Samuel Combridge was not the first in his family to run a shop, by any means. It turns out that his father, Daniel Thomas Combridge, was a butcher, as was his father before him.
He was, it seems, a reluctant butcher. How do we know that? Well, from an unusual source: a book found at The Keep last week entitled ‘Further History of The Gospel Standard Baptists’, by S F Paul. It was already known that Daniel Thomas had been a key member of the Galeed Chapel in Gloucester Road, Brighton. This book has a large section on his contribution to the church and some invaluable biographical information.
The family moved to Brighton from Southborough, near Tunbridge Wells, in 1842, as the sea air was beneficial to Daniel’s mother’s health. They took a shop in Western Road, Hove, for Daniel’s father Thomas to continue his butcher’s trade but, we are told, “ [Daniel] had an aversion to the butcher’s trade in which his father was engaged; but after trying other occupations for some months, he was sent for to assist in the office of another butcher in the town, and continued there nearly five years”. He eventually became a partner in his father’s business, at which time we are told that “his mind was rather set upon youthful pleasures”. However, he came to develop a strong Christian faith, which saw him through his father’s death, business difficulties and his first wife dying at the age of 30. In 1862 Daniel Thomas married for a second time, to Sarah Pattison, who would be the mother of Samuel.
Around the time of Samuel’s birth Daniel Thomas became one of the founding members of the new Galeed Chapel. The book tells of further family bereavements, including the death of his eldest daughter at the age of 15. However, in 1875 Daniel Thomas was in a position to buy a house in Leopold Road, Brighton, quite near to the chapel and soon after he was able to sell his business and devote himself to church matters full time.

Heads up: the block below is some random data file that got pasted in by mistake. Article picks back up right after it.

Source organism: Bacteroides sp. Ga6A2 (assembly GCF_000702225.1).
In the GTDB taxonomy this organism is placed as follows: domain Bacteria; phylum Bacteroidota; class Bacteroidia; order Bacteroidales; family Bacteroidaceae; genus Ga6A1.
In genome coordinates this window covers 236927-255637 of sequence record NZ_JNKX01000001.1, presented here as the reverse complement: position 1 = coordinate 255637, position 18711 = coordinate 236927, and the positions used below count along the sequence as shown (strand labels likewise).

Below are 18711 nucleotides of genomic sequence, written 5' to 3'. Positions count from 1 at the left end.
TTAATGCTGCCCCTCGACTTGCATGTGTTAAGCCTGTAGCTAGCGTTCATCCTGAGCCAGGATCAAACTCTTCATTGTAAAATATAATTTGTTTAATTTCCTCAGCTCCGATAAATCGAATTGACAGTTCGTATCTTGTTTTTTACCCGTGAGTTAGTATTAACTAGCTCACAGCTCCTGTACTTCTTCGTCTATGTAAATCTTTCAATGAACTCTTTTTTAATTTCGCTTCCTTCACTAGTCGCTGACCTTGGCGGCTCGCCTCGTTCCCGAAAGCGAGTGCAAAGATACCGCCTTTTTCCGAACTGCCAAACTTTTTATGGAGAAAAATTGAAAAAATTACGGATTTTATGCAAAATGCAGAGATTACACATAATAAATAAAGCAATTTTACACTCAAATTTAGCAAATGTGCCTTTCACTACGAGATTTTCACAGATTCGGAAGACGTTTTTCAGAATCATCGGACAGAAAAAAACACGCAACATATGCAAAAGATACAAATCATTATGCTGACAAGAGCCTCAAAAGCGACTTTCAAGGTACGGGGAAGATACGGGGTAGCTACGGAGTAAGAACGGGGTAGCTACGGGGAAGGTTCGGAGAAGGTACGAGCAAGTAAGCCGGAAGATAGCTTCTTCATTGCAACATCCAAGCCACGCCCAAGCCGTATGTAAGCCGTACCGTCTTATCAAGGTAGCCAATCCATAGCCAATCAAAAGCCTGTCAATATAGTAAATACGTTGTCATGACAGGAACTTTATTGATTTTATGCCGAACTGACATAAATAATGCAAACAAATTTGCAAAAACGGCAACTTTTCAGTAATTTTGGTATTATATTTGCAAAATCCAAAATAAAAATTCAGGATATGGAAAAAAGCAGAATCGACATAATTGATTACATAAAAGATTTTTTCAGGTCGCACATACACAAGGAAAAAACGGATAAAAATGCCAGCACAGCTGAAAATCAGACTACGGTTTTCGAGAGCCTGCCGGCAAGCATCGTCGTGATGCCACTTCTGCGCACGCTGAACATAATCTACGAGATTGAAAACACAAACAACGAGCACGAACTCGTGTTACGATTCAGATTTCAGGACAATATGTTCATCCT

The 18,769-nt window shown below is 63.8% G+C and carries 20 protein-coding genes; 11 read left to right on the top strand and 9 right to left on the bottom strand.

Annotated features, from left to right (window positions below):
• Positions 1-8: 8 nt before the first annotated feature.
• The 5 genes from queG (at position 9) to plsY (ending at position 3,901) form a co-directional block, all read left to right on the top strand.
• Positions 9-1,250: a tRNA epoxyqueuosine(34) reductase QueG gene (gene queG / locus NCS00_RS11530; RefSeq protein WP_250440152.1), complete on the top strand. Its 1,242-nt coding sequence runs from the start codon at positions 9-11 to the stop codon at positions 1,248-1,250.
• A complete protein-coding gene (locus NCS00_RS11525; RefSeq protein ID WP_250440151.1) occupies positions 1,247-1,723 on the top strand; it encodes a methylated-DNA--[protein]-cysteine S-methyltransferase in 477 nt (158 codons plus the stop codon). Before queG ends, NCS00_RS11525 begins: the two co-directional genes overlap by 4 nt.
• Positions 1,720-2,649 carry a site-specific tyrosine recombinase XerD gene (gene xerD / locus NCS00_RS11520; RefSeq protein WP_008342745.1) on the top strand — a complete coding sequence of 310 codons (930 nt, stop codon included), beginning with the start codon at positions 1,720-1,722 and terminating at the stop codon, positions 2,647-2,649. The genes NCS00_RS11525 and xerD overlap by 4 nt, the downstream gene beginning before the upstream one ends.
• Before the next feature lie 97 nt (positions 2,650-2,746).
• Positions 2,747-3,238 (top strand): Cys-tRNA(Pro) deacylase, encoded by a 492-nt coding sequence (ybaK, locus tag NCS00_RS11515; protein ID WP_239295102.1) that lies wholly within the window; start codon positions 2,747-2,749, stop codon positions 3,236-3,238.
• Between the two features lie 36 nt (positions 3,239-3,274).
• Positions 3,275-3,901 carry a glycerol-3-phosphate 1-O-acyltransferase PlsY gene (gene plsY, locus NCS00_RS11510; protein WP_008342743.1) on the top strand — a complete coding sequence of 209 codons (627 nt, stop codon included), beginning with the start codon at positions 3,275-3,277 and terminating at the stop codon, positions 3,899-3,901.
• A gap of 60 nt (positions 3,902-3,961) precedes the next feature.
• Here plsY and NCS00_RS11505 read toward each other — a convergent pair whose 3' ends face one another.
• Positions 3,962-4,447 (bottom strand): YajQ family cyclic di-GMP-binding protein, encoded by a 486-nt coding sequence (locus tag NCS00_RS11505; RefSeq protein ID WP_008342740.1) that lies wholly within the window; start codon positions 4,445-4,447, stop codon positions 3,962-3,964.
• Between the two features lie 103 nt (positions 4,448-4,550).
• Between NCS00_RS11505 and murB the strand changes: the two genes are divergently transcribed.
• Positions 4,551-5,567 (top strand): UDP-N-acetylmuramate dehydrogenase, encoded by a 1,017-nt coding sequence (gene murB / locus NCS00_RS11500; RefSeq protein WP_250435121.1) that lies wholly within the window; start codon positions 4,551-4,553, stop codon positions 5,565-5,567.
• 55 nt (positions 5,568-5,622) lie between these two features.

Daniel Thomas’ second wife died in 1895. The book describes a visit to “his eldest son in Edgbaston”, who we know to be Cornelius Combridge, son of his first wife Miriam Funnel. The following year he married his third wife, Rhoda Gardiner. Following two heart attacks, Daniel Thomas died in September 1915. Rhoda, who was 30 years younger than him, lived until 1938.
In my trawl through the Brighton trade directories at The Keep the earliest entry I found for Thomas Combridge was in 1846 at 26 Western Road, Hove. Eventually in 1861 the entry is for ‘Combridge and Son, butchers’, which bears out what is mentioned in the book, and then just ‘D.T. Combridge’ from 1867.
By 1884 the Western Road butcher’s has been taken on by John Martin Combridge. I’m not exactly sure of the relationship, but in the 1871 census a John Martin was described as a nephew of Esther Combridge, the sister of Daniel Thomas, so it looks as though this was a relation who was somehow adopted as a Combridge. Business seems to have gone very well for John Martin, as by 1892 he had expanded into 27 Western Road as well as opening another store at 79 and 80 North Road. The 1906 Towner’s Directory was the last reference I could find to him.
The Combridge empire was further enhanced by Daniel Thomas’ older brother Caleb also having a butcher’s business, continued by his son Frederick at Terminus Road.
We feel another trip to Brighton coming on, to visit all these various locations!